Birch leafminer, black turpentine beetle, Colorado potato beetle, gypsy moths, fall webworm, eastern tent caterpillar……..for the last two weeks we’ve been studying bugs in my master gardener class. I’m getting a little tired of them, but since there are at least 10 million species of bugs in the world and only a small number of them are harmful, it’s important to know about the bad ones. That way you can go after them without harming the ones that are beneficial or cause no problems. I thought it would be useful to post profiles of some of the most harmful/destructive New England pests, starting with the lily leaf beetle.
Now, a pest that destroys ornamentals might not be at the top of your list of the most harmful pests. But lilies are an important part of New England’s culture and landscape–New England would look a lot different in the summer if our lilies were decimated.
Description. The bright-red lily leaf beetle, Lilioceris lilii, is a pretty little European native that turned up in eastern Mass. in 1992–probably in a shipment of lily bulbs. These little guys (and gals) love to eat the leaves of lilies and fritillaria. In fact, if they’re not controlled, they’ll defoliate and kill them. Important: They only eat true lilies, those of the Lilium genus, including Asiatic, Easter, & Oriental lilies. No need to worry about your ubiquitous daylilies–those are in the genus Hemerocallis and are not true lilies.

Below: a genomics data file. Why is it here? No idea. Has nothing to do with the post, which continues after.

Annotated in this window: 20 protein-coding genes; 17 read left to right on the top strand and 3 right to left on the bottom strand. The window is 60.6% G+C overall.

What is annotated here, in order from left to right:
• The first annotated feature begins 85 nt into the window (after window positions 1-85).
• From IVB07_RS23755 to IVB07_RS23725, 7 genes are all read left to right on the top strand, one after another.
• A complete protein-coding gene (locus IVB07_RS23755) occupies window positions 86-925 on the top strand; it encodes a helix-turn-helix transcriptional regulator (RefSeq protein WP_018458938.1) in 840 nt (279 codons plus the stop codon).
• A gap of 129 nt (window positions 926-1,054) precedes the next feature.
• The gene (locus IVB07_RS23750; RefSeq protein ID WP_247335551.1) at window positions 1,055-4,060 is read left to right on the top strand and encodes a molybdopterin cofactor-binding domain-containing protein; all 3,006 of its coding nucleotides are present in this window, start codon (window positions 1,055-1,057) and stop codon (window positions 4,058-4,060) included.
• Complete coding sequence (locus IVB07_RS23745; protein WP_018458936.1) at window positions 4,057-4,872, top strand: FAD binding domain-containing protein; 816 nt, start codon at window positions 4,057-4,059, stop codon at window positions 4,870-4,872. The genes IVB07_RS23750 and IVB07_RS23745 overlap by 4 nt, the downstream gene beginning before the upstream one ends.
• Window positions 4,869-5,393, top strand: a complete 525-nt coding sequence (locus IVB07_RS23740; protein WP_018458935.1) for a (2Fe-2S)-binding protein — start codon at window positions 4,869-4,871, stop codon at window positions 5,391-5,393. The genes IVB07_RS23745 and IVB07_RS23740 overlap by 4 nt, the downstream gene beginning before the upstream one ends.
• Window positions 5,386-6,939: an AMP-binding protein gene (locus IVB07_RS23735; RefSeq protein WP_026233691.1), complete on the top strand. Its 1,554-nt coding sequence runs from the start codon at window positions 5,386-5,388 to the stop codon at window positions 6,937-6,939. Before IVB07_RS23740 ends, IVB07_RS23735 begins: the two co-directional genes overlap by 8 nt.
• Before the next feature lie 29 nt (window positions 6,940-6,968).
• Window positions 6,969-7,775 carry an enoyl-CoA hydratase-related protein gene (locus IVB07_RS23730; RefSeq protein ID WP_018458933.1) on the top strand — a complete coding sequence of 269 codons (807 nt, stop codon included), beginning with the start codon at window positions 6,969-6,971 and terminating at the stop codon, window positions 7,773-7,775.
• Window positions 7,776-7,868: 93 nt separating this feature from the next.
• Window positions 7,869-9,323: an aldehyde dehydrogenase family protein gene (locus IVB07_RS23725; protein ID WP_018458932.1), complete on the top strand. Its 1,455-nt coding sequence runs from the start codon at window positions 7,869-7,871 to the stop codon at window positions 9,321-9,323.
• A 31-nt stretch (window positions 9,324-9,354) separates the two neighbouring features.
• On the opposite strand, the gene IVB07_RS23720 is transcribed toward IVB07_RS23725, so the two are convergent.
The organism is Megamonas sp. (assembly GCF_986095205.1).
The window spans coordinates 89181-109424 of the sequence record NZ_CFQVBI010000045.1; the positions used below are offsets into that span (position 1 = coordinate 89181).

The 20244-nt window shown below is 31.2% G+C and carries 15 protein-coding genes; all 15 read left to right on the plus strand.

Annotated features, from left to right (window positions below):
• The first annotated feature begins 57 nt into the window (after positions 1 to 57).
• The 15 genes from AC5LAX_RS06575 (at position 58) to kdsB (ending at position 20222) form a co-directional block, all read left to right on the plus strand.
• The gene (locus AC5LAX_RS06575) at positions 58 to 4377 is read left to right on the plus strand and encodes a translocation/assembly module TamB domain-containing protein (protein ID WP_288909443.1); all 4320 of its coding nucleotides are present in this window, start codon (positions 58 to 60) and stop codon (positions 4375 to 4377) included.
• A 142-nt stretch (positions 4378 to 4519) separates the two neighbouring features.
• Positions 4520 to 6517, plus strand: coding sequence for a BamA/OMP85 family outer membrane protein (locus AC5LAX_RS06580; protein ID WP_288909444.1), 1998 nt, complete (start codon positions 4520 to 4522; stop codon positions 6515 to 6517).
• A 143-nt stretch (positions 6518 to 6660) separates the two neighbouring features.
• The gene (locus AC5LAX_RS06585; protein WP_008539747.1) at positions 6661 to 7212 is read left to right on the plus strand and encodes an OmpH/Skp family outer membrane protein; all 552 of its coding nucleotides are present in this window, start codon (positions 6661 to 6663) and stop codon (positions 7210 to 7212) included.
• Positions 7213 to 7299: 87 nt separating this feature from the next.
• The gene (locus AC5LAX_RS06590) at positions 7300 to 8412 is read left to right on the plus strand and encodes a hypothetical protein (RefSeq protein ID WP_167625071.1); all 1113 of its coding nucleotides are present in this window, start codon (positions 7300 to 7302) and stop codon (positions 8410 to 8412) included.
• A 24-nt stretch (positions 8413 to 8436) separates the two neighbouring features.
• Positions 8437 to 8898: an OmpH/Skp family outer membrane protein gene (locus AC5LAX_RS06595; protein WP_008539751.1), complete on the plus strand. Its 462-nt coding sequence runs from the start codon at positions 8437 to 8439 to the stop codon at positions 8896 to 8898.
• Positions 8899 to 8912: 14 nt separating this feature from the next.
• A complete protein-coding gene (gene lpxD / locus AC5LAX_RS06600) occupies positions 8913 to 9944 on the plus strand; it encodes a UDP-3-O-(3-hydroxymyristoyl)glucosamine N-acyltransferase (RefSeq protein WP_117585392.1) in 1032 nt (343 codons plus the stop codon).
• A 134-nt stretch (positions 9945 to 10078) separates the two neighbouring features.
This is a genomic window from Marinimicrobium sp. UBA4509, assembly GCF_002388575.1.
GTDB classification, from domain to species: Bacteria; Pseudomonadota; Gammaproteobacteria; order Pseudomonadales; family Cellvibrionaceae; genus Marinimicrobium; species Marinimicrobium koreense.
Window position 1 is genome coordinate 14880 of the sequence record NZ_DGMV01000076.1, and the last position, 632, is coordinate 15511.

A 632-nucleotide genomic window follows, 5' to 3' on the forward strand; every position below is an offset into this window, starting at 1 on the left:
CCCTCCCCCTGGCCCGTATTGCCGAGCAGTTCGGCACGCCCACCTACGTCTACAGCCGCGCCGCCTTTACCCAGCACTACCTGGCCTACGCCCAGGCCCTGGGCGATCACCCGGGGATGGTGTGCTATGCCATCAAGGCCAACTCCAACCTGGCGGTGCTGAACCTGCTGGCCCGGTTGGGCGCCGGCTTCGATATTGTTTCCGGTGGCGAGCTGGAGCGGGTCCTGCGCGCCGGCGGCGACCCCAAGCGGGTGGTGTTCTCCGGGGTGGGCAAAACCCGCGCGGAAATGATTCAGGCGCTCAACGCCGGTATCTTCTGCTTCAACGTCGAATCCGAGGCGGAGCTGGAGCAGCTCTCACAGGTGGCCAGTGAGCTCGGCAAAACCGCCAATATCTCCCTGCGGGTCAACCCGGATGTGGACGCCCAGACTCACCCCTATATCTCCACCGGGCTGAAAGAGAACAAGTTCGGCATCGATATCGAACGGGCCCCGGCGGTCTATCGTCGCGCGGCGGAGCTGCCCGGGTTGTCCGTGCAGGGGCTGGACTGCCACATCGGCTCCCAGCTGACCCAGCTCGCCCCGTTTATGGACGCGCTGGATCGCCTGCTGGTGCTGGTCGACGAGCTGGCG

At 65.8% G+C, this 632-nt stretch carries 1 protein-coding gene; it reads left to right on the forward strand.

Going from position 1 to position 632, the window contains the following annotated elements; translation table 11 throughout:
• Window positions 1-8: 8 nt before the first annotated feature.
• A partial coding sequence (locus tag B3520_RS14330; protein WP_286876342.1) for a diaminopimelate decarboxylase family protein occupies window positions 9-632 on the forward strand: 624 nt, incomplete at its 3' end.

Lily leaf beetles lay reddish-orange eggs on the underside of lily and fritillaria leaves, and because it’s the just hatched larva that cause the most devastation, here’s a few lovely photos.
On the right is the ugly & slug-like larva. On the left the larva is carrying its frass (entymologist-speak for poop) on its back, an unpleasant habit developed to protect itself from predators (such as pissed-off New England gardeners).
Control. Because it’s a European import, there are no native predators here. University of Rhode Island researchers have traveled to Europe, picked up some larva or parasitic wasps that prey on lily leaf beetles, and are currently introducing the wasp to the region. When this introduction takes hold (and it seems to be successful so far), then hopefully gardeners will be able to breathe a little easier.
In your home garden, patrol for them and pick the adults, eggs, and larva off your lilies, making sure you destroy them–try dropping them in a can of vegetable oil or water with a lid. The adults are easy to find because of their color, but if you drop one you’ll lose it because its underside is black. So you might consider putting white cloth on the ground if you’re going beetle-hunting.
I won’t tell you not to use pesticides on them. If you suddenly find that the lilies you’ve worked hard to cultivate are being destroyed, then you gotta do what you gotta do. But try other methods first if you can. And if you do go with pesticides, ask your local cooperative extension service or master gardener group to help you choose the appropriate one.
Photo credits: Lily leaf beetle by Wikipedia; larva with frass by UMass, larva by University of Guelph.